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15 Comments

  1. David

    Thanks for sharing. Very creative
    But may I know how do you add the cartoon effect? Is it a filter in any 3rd-party PS plug-in?

    Reply
    • Glyn

      @David…The cartoon effect is applied in Photoshop using a the Reduce Noise filter and High Pass. I’ll look at putting a tutorial together or maybe include it in a webinar. Cheers

      Reply
  2. Jonathan Thompson

    Another fine composite & post, I’m really starting to sound like a groupie ;), this is the 1st time I’ve seen you increase the head size & you could be fooled into thinking it’s normal, but that’s only because Tom has such serious mitts 🙂
    Thanks for showing how straight forward the shooting stage is and that you don’t need to shoot famous people or models, there are interesting people all around us, you’ve just got to look. I’ve taken Zack Arias’s words to heart.

    Thanks for sharing
    Cheers JT

    Reply
    • Glyn

      @Jonathan … Wise words mate 🙂

      Reply
  3. Russ Robinson

    Always a pleasure to peel back the veil and catch a behind-the-scenes glimpse at other compositors in action. I really like what you did with the sky, in terms of getting the lighting to match. Looks spot-on. I typically use stock images for my skies, because I never can seem to get the perspective and/or focal length to match what I need. Speaking of which, you mentioned the possibility of throwing together a quick video on your “horizon” technique, so I’d like to encourage you to do that if you can get around to it. Either way, thanks for a quality post….enjoyed reading it very much! ~Russ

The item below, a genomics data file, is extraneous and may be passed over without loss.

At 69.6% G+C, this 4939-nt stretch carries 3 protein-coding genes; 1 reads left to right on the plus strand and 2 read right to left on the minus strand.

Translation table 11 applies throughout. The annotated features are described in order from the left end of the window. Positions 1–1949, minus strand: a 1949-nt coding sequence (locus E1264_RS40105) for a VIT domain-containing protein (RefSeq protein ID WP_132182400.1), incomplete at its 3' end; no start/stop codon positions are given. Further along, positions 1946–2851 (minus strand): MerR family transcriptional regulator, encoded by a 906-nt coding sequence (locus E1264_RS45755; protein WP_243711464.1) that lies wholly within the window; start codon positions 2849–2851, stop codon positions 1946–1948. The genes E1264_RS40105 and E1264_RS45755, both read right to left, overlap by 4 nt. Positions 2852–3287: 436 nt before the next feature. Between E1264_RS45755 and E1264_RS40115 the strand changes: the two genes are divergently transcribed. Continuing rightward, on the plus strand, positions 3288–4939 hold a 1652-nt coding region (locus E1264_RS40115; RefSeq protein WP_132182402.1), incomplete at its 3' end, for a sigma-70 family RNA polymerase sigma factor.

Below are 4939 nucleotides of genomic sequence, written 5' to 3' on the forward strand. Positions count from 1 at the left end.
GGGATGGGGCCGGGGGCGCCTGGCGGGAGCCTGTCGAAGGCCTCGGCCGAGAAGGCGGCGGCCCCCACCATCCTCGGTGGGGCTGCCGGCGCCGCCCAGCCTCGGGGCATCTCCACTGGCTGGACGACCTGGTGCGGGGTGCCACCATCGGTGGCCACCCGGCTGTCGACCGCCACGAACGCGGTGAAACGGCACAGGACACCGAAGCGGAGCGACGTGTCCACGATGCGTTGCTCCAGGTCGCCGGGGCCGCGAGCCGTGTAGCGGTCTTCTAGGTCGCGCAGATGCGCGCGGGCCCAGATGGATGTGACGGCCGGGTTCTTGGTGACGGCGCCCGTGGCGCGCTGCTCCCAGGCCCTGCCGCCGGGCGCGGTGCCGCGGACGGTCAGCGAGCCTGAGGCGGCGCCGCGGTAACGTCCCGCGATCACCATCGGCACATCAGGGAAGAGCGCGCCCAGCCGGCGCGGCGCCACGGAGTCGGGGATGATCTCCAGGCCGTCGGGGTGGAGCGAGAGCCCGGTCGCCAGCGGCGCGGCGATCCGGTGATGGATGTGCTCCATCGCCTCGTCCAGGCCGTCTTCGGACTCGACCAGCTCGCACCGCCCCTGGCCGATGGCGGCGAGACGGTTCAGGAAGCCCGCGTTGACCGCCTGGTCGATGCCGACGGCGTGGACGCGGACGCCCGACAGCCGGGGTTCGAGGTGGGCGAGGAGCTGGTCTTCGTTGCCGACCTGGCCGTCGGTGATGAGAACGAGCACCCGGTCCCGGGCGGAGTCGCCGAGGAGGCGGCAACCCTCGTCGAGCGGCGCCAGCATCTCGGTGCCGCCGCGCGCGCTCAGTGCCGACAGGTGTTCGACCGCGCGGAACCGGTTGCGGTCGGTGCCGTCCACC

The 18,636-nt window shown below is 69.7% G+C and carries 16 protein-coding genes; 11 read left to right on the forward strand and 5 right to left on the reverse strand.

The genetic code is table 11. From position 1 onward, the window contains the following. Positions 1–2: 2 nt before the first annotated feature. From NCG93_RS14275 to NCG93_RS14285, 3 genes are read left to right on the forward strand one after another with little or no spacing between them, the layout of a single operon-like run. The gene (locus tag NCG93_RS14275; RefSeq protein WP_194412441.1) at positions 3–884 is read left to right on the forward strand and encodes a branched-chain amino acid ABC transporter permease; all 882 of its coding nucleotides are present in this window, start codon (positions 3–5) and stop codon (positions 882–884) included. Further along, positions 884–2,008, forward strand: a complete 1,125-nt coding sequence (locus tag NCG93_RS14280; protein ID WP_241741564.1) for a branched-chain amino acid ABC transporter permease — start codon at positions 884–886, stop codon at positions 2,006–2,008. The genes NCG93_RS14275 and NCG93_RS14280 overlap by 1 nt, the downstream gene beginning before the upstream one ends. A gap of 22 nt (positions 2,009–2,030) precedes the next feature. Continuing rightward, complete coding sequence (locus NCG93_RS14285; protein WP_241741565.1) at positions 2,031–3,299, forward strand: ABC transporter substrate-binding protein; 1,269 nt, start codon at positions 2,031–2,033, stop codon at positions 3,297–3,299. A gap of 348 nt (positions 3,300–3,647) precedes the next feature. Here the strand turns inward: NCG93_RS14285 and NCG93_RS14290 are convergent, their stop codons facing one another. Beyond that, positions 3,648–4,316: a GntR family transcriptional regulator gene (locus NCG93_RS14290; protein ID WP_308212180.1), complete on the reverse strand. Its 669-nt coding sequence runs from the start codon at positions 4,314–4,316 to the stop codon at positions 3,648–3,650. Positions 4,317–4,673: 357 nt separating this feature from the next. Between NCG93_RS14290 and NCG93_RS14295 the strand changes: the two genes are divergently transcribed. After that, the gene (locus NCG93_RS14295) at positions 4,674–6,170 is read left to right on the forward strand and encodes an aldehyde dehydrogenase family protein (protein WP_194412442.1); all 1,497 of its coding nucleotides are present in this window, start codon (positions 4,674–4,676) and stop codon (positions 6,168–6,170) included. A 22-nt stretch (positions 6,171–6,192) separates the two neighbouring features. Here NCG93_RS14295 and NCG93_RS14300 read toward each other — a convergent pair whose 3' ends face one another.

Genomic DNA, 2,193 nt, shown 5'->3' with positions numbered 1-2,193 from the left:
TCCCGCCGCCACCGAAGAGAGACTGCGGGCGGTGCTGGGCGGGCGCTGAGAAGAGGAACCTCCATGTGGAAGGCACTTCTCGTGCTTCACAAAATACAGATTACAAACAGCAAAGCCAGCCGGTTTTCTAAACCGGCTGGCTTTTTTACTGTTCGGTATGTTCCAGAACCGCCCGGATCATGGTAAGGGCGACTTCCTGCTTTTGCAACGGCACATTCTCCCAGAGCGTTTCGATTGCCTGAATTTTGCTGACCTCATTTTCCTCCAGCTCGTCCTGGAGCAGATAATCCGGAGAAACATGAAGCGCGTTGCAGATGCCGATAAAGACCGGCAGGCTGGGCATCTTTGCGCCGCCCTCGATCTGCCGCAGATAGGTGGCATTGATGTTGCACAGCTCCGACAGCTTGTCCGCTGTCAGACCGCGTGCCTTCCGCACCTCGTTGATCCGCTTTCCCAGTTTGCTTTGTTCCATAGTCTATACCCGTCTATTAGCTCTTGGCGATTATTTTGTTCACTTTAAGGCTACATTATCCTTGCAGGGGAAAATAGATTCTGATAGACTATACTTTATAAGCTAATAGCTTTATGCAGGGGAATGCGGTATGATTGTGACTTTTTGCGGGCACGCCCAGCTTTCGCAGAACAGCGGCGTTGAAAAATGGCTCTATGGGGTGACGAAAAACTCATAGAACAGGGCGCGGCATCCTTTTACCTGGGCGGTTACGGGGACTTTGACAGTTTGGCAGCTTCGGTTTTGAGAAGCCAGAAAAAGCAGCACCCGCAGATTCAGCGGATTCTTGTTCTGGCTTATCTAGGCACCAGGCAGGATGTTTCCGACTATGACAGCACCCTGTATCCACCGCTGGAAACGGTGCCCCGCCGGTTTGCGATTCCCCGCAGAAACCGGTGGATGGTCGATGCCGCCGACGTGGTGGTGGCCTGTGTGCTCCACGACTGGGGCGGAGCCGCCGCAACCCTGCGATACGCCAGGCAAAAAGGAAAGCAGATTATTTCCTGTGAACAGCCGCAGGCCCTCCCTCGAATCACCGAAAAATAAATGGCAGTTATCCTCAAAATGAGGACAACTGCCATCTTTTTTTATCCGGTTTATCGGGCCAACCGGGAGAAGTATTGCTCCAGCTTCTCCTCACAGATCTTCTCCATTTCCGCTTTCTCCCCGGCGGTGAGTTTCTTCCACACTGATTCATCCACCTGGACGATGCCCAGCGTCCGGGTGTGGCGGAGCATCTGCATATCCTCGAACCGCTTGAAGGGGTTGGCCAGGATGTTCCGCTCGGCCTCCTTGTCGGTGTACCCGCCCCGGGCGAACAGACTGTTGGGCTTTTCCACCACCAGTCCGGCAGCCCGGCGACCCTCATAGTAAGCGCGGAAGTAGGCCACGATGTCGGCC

Reply
  4. Robert Gordon

    Excellent walkthrough my friend, and fantastic final composite, no over done, just perfect.

    Reply
    • Glyn

      @Robert … Thanks mate

      Reply
  5. Shawn

    Yup I like this one too and appreciate the bts info. That has to be one of the cleanest barn floors I have ever seen.

    Reply
    • Glyn

      @Shawn … Yeah I know what you mean; spotless huh 🙂

      Reply
  6. Phil Frigon

    I too would like to see in more detail how you use the High Pass filter and reduce noise filter to do your cartoon effect. Enjoy your work.
    Phil

    Reply
    • Glyn

      Guys re the comic style effect I’ll look at putting that into the next webinar 😉

      Reply
  7. Michael Tracy

    Superb post, Glyn. Showing us step-by-step takes a lot of the mystery out, and you do a fantastic job of stating WHY you choose to go a certain route in your post-processing. Sometimes, that’s as important (or more) as HOW it’s done. Sharing this with us is very kind of you!

    Also, I’d be as interested as Phil to learn the nuances of your cartoon effects. Not to mimic you, but to learn how to use it to achieve our own unique looks.

    Cheers!

    Reply
    • Glyn

      Michael..Thanks for the comment there mate and yeah re the comic style I’ll be putting that in a webinar for sure 😉

      Reply
  8. David Kelly

    Hi Glyn,

    Thanks for the BTS info on this shoot. Just wondering how you did the smile on Tom – was it via the liquify tool and some gentle nudging? Would be good if you could add this step to the webinar. I’ve tried it before and not been so successful with it, particularly when beards are involved!

    Regards,

    David

    Reply
  9. Justin Blair

    Soooo funny that the cartoon effect topic keeps coming up on this post because it’s the exact thing I came here to comment about. I notice that almost plasticy, shiny, illustrated look to a lot/most of your images. It’s something that I could see lending itself to some of the stuff I do as a little touch. The cartoon like effect as a whole doesn’t fit with a lot that I do…but that detailed skin texturing would be a nice touch here and there. Is that the Cartoon thing we’re talking about?

    Reply